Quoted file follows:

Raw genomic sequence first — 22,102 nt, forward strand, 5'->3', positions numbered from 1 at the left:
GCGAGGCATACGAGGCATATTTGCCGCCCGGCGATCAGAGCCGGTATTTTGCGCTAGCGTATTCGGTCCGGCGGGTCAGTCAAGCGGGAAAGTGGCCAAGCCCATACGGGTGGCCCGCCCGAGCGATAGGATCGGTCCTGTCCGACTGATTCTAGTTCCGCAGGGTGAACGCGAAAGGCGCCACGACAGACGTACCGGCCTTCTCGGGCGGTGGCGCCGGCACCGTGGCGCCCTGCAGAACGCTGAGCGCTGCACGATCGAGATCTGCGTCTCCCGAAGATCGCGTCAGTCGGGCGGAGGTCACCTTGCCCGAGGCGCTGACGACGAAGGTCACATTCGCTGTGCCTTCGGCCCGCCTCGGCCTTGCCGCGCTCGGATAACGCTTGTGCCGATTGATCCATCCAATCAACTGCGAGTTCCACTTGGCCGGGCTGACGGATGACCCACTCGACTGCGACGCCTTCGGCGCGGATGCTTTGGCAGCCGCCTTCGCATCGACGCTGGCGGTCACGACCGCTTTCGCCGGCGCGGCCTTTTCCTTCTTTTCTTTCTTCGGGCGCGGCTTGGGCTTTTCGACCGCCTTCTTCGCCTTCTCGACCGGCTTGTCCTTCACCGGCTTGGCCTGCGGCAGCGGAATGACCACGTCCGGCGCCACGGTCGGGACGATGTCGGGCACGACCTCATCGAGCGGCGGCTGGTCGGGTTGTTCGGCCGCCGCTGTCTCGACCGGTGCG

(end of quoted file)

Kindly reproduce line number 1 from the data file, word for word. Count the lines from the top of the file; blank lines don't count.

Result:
Raw genomic sequence first — 22,102 nt, forward strand, 5'->3', positions numbered from 1 at the left: